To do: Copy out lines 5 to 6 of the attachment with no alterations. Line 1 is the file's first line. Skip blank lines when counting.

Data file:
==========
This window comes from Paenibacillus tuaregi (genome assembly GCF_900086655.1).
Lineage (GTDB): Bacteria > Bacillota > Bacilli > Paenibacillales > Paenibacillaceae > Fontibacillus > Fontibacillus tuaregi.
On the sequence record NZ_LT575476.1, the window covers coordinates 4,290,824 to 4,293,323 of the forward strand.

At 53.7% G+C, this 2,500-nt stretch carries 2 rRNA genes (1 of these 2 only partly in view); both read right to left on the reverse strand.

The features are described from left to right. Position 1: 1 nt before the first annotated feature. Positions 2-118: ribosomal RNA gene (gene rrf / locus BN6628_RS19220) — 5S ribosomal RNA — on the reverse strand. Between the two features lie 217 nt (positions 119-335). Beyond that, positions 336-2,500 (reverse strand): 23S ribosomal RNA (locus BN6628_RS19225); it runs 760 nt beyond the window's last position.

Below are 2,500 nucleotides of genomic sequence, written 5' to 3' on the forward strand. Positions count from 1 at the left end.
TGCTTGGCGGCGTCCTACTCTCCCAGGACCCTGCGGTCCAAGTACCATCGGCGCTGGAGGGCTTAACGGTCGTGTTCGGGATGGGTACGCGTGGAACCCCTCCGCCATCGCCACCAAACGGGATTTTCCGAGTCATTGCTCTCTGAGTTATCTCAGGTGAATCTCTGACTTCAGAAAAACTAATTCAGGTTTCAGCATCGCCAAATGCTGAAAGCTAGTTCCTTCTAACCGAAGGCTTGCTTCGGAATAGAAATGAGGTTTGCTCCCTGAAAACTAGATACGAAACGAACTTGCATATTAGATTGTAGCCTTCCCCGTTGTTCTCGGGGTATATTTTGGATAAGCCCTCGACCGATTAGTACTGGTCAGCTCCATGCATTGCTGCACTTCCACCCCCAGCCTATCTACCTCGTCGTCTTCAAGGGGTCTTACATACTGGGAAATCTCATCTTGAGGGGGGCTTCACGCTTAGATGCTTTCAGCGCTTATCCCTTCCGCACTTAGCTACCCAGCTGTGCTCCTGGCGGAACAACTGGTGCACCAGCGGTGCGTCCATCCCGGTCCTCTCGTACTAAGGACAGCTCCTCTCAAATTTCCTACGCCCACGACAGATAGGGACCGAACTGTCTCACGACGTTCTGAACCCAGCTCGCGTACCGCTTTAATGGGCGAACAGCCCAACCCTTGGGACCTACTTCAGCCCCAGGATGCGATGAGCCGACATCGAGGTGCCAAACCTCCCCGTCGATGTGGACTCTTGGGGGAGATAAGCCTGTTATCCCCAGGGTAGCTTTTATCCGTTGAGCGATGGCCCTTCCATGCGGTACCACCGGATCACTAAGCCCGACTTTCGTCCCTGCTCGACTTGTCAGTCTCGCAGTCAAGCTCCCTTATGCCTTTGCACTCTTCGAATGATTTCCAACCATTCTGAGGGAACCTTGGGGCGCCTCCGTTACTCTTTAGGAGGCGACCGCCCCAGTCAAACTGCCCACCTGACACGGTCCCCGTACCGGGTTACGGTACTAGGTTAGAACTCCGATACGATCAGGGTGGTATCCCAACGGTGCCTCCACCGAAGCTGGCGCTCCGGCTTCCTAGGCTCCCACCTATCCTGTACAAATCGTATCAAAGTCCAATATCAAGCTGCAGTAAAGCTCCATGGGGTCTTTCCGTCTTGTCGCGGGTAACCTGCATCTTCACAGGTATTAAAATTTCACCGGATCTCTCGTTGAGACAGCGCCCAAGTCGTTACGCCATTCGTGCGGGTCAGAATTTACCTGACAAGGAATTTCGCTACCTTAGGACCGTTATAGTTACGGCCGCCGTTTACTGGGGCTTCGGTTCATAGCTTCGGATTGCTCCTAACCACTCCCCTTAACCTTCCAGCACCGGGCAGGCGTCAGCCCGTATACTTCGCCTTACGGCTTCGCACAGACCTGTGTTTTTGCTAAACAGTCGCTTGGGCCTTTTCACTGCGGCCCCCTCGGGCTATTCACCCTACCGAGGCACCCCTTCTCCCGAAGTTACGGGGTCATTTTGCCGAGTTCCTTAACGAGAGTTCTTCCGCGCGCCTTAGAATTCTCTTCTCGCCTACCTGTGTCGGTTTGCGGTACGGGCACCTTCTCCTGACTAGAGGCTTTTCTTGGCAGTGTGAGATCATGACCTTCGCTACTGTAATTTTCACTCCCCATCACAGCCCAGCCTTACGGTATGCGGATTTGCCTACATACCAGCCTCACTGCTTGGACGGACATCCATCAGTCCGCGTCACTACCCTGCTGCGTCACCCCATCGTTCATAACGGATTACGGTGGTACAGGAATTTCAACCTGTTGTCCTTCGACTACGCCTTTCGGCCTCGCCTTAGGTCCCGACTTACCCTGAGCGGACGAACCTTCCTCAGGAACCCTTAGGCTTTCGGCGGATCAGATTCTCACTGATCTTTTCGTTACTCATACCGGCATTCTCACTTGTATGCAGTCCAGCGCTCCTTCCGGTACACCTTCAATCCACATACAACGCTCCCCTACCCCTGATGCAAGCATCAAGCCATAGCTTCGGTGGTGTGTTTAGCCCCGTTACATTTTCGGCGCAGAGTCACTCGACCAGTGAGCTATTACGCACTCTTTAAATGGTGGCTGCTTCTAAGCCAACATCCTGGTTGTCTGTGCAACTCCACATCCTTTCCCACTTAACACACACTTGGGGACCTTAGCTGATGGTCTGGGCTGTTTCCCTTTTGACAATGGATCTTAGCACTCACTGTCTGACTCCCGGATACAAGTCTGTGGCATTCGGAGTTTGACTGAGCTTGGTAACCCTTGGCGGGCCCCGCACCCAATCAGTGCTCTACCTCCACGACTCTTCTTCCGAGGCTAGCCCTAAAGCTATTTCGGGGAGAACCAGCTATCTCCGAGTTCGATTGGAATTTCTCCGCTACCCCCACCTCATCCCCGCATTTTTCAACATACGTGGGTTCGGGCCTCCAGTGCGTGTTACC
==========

The features are described from left to right. Position 1: 1 nt before the first annotated feature. Positions 2-118: ribosomal RNA gene (gene rrf / locus BN6628_RS19220) — 5S ribosomal RNA — on the reverse strand. Between the two features lie 217 nt (positions 119-335). Beyond that, positions 336-2,500 (reverse strand): 23S ribosomal RNA (locus BN6628_RS19225); it runs 760 nt beyond the window's last position.

Below are 2,500 nucleotides of genomic sequence, written 5' to 3' on the forward strand. Positions count from 1 at the left end.